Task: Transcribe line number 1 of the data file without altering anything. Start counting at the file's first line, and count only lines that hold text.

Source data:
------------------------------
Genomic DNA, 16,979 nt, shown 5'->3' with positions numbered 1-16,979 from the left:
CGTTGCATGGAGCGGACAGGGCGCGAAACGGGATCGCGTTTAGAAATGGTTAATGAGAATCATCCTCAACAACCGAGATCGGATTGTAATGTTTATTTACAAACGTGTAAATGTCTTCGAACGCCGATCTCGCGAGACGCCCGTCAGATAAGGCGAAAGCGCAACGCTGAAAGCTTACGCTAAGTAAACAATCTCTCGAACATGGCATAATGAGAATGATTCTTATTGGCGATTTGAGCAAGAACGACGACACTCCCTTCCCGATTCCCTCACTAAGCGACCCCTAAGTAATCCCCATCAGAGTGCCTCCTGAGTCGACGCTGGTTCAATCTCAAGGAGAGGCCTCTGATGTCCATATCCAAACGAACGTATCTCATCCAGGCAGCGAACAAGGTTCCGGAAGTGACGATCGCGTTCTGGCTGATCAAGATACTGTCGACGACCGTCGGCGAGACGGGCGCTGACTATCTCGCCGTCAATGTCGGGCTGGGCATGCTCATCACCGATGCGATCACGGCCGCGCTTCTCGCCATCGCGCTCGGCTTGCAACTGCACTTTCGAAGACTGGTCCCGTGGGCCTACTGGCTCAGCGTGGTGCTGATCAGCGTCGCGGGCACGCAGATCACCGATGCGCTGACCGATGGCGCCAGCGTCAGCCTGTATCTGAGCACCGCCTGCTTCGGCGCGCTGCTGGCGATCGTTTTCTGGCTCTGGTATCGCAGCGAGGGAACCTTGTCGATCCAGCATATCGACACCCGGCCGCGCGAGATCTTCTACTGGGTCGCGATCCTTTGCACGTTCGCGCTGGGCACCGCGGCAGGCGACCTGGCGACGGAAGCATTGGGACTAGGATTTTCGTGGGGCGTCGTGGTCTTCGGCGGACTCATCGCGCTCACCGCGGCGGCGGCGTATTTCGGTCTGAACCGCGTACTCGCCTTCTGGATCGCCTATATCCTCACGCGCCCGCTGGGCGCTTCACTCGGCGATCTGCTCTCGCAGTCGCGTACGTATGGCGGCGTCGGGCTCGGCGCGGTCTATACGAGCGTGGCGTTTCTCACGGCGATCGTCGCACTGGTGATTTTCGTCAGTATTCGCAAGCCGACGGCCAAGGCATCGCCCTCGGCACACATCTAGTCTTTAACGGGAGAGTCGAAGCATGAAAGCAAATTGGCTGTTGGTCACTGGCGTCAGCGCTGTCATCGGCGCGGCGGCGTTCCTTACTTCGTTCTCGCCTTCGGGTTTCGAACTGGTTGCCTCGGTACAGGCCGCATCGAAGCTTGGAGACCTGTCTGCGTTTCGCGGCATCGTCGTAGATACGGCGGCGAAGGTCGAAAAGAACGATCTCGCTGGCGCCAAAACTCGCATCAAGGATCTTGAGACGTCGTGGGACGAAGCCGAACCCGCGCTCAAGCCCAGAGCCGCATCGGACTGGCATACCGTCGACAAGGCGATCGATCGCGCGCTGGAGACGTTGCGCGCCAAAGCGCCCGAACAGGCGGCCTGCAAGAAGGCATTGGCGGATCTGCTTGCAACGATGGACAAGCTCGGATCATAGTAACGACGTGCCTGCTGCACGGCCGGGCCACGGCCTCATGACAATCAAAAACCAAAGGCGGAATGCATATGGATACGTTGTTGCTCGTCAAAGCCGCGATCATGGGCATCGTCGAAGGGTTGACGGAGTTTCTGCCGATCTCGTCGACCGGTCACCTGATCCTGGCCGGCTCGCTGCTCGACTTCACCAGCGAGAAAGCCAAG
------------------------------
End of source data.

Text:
Genomic DNA, 16,979 nt, shown 5'->3' with positions numbered 1-16,979 from the left: